There was one party, however, that would not be postponed, that of the wedding of John Bouligny, the popular Congressman from Louisiana and one of the very few officials from the deep South who opposed secession, to Mary Parker, daughter of Washington’s wealthiest grocer.  The bride’s father had produced a magnificent spectacle, filling his large home with roses and lilies and illuminated fountains. The president came, joined by his niece Harriet Lane, and was the first to kiss the bride. It was a happy event in a beautiful setting, reminiscent of so many other happy events and beautiful settings the president had enjoyed in his younger days as a diplomat in Russia and Great Britain. But soon the mood was broken by a commotion instigated by the entrance of Lawrence Keitt, the brash, bombastic, recently resigned congressman of South Carolina. Jumping, bellowing, waving a piece of paper over his head,  he shouted “Thank God!” again and again. Finally he elaborated. “South Carolina has succeeded! Here’s the telegram! I feel like a boy let out of school.”

When eyes at last left the jubilant Keitt, they fell on Buchanan, his face ashen, who slumped in his chair as though he had been struck. “Madam,” he at last said, “might I beg you to have my carriage called?” And with that he returned to the White House, to resume his time on the rack.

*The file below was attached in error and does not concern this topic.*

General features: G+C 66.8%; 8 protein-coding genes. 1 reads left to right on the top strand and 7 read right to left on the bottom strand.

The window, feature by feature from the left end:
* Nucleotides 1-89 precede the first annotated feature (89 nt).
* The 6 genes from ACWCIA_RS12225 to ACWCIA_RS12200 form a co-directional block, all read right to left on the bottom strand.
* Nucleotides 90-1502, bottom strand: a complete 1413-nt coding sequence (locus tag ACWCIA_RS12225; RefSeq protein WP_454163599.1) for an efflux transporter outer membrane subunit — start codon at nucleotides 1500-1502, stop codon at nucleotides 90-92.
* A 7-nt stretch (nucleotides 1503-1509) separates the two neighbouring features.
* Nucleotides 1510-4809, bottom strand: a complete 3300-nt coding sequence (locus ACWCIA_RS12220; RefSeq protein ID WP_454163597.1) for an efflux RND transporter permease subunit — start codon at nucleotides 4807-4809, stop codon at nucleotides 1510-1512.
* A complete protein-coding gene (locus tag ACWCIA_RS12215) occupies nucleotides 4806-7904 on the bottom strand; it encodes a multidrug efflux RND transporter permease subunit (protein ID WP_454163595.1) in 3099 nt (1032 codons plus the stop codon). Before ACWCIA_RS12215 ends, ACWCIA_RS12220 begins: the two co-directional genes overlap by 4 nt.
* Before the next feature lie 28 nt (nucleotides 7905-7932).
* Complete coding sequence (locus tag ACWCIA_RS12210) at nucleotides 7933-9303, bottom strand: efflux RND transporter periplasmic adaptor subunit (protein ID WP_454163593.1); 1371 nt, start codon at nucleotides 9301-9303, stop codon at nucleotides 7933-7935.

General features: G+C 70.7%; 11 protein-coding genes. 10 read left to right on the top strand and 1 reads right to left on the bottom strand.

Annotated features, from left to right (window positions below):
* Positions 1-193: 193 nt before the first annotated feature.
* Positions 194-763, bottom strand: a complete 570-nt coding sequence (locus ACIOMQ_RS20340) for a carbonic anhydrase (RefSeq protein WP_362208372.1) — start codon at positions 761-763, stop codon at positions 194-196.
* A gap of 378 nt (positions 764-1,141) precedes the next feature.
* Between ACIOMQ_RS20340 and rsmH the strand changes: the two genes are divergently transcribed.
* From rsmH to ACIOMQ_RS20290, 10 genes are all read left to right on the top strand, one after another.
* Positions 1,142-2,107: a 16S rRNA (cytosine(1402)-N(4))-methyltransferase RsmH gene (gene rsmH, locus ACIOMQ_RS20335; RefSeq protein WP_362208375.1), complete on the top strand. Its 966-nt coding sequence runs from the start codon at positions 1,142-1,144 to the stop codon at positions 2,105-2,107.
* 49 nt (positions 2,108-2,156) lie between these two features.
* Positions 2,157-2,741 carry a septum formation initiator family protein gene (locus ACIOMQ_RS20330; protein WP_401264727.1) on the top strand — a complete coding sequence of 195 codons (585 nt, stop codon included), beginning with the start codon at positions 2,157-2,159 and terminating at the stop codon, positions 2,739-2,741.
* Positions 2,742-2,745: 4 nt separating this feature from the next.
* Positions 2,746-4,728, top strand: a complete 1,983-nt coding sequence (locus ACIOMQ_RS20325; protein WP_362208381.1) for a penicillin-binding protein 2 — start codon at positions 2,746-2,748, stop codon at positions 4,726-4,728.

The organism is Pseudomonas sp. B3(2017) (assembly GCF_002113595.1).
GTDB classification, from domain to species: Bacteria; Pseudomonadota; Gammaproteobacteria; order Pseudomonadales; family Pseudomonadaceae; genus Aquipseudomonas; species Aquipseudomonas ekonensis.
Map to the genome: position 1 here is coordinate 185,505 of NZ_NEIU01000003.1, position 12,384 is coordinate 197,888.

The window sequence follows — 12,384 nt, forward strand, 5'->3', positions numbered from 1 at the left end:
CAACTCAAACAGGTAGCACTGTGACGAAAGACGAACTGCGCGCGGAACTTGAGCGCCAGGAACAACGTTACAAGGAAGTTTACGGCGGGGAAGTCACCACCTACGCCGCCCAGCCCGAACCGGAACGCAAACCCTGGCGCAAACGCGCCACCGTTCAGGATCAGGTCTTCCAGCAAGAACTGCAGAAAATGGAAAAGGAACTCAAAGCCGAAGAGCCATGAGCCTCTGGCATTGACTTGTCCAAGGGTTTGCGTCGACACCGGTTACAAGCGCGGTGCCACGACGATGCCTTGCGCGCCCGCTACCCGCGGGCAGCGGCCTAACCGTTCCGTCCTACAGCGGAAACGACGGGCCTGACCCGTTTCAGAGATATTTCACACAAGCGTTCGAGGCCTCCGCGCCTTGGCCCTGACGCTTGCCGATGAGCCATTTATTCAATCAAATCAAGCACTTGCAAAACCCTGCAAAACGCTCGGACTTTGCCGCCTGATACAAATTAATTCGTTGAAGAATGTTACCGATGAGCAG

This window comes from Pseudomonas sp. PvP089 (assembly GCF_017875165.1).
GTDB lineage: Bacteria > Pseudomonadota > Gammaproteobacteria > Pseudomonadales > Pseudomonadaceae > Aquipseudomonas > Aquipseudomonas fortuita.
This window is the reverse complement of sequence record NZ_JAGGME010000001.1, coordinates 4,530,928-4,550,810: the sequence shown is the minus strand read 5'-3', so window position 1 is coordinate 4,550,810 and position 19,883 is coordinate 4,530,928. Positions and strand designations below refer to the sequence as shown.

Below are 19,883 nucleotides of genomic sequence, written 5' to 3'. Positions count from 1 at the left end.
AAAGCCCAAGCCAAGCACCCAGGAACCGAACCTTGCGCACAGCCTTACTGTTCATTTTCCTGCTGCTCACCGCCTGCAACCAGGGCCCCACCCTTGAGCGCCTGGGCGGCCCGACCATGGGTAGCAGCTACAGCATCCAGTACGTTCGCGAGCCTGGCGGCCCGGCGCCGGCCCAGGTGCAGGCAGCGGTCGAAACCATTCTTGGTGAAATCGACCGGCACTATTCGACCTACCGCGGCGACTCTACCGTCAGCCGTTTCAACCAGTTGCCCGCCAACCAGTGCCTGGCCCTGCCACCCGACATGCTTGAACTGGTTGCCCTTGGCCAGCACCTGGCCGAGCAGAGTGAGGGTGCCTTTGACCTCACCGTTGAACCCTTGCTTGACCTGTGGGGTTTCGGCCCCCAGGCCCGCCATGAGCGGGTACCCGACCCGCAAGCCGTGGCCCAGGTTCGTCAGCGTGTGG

Where did you get the idea to write And the War Came?

Watching Chris Matthews talk about Christine O’Donnell, who, in case you may have already forgotten, was briefly famous last year for being a Tea Party insurgent who won the Delaware Republican primary. I realized that when most of us study history, we read about great figures and landmark moments, and it can get really boring really fast because everything is chiseled in marble and written in granite, and it doesn’t seem real. Whereas the way we experience politics in our daily lives is with tumult and energy, with nobodies vying for attention and often eclipsing truly significant people, with bad ideas outshouting good ones. And in no period was this more true than in the six months between the election of Abraham Lincoln and the bombardment of Fort Sumter.